Legal Guide

Finding a Job With a Criminal Record: How to Succeed

Having a criminal record can hinder the rest of your life. Even if you've done your time and made amends, a criminal record never truly goes away, and potential employers may see it as a red flag.

Finding a job after a felony or even finding a job with a misdemeanor on your record is tough but not impossible. 

While many employers refuse to hire former criminals, you can give yourself the best chance possible and find a fulfilling career.

If you're feeling hopeless on your job hunt, we're here to help. Don't give up yet. 

Keep reading to learn everything that you need to know about finding a job with a criminal record.

First: Is Your Past Behind You?

You'll have less success with your job hunt if your criminal history is recent. Employers want to know that their employees are responsible and reliable, and they don't know the circumstances of your arrest or incarceration. 

If you have a few years of distance, they might look past it. If they see that you just finished your time in prison, or if you're still in the thick of your repentance, they may be more concerned. 

You also need to make sure that you don't actively have a warrant out for your arrest. Employers know how to check if you have a warrant and many employers background check their employees. If you're not sure, do a quick search first.

If your past is well and truly behind you, you can move forward.

What Jobs Are You Looking For? 

Not all careers are primed for reformed criminals. Your options aren't as limited as you may think, though. 

Many jobs you can get with a criminal record are entry-level and customer-facing. They are also primed for growth, meaning that a job that you dislike may grow into something more (or give you the experience to move forward later). 

Small businesses in your area may be more inclined to hire someone with a criminal record, especially if they already know you as a productive member of your community. These are the people who can see firsthand that you're contributing to your town.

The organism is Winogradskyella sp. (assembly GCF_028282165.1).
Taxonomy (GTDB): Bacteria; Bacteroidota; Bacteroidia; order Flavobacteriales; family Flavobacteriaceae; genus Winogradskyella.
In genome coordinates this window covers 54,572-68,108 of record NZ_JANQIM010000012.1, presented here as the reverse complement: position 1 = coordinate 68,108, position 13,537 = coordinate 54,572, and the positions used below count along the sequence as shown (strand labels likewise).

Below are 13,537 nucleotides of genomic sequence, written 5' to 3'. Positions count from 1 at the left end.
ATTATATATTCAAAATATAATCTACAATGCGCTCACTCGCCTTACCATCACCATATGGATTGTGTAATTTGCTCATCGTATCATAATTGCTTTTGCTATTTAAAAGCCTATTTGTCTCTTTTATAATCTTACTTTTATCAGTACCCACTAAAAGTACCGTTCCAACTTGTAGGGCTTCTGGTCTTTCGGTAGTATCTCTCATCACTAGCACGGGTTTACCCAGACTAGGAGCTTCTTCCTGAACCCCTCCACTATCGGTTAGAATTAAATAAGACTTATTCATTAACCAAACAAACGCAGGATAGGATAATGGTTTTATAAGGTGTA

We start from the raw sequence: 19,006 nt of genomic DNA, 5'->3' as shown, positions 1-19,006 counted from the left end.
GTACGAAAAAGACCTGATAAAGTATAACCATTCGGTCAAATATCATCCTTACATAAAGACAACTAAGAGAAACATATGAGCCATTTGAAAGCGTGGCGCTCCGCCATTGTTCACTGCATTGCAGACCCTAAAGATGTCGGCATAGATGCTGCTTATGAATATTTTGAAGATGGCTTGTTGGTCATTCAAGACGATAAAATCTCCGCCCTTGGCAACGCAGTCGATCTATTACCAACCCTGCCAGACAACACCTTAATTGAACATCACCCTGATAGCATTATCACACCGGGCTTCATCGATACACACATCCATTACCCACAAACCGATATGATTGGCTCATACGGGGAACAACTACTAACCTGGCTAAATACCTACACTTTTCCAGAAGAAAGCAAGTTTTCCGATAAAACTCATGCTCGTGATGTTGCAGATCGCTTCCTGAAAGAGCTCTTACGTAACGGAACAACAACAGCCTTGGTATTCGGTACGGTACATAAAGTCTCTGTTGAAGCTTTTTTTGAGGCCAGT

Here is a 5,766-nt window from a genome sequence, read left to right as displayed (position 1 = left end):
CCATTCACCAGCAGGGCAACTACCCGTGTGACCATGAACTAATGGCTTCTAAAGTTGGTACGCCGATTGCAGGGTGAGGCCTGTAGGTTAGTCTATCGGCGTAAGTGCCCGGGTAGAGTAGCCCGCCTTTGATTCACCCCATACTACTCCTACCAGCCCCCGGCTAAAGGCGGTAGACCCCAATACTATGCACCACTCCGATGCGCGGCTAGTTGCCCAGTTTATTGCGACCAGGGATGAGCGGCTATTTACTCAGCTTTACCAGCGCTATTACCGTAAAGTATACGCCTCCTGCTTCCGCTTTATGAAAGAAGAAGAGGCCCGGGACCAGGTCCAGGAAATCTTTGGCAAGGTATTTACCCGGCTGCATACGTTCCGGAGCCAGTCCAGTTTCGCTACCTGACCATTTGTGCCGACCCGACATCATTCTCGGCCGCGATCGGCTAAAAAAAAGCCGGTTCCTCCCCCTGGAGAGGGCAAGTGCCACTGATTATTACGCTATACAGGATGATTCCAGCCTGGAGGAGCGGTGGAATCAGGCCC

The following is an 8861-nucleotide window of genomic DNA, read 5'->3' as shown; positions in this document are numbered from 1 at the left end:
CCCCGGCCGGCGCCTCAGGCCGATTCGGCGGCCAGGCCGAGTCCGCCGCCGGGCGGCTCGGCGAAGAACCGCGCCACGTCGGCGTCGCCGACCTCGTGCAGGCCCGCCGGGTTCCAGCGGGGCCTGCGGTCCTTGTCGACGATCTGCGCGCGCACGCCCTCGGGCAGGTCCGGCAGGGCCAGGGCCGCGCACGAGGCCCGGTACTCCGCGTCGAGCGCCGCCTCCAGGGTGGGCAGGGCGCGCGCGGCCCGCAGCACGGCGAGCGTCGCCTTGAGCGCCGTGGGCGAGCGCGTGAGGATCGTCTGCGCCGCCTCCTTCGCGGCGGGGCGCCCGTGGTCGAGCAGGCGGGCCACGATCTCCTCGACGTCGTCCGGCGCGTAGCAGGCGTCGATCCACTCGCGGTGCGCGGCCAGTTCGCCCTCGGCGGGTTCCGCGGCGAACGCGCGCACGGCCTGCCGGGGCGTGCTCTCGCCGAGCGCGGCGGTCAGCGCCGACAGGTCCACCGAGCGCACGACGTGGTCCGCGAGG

Working in the arts is an option if that's a passion of yours. You can either work freelance (though it's best to have a day job as well when you're first starting) or you can see if anyone is hiring.

Refine your skills enough and you may have huge opportunities ahead of you as a tattoo artist, a muralist, or a designer.

Whatever you choose, try not to feel limited by your background.

Spice Up That Resume

You probably have a few gaps in your resume from your time managing your criminal past. That's okay. Plenty of people have resume gaps for one reason or another.

Some people stopped working when their children were born and then reentered the workforce years later. Some people took time off for illness or their mental health. Some have gaps from taking care of aging or ill loved ones.

In short, a resume gap doesn't have to be a big deal. 

There's some dispute over whether or not you should reference your criminal record on your resume. We recommend against it, and encourage you to instead wait until your resume gap is brought up in the interview. As we said, an employer will generally background check you.

You should be honest with your employers just in case. If they don't bring it up, consider bringing it up yourself. You could even mention it briefly in your cover letter. 

resume is your space to put your best foot forward. Start with your strongest features and accomplishments. 

If you want back to school or did volunteer work after your release, make sure these things are front and center in your resume. 

Don't be afraid to gloat about your skills. Be honest but break down everything that you've learned and give yourself credit. 

Did you do some work while in prison? Did you craft things, help with cleaning, or do another task? Maybe you got to learn a skill from visiting teachers. These things can all be included. 

Have a Friend or a Professional Read Over Your Resume

This is one of those times where a professional resume service might be a worthwhile investment. If you have the money to spare, get professional help with your resume.

Those who work in these services know how to highlight your best attributes and hide the ones that aren't as ideal without actually lying

They may also ask you questions about your past so they can come up with new skills and experience that you may not have considered on your own. Make sure that they know what kinds of careers that you're aiming for so they can tailor your resume to that field. 

Choose References Carefully

When you have a criminal record, one of your primary goals when seeking employment is showing the employer that you're completely rehabilitated. A good reference is the key to this. 

If you're close with your probation officer and trust them to represent your character, this is an option. You can also use a priest or pastor that you visit as a reference as long as they feel comfortable. 

If you've done volunteer work throughout or after your incarceration, consider talking to the person who was in charge of it about being a reference (as long as you did good work, that is).

Otherwise, references are anyone who can show off your character or work ethic. Friends and family members aren't strong choices, but professors, former employers (post-incarceration, preferably, but you may not have that option) and group leaders are also valuable options. 

Do You Have a Criminal Record? No Problem

Having a criminal record doesn't have to mean that you'll be out of work forever, or even that the work that you find needs to be unfulfilling. You have the potential to achieve great things, you might just have to work a bit harder to get there. 

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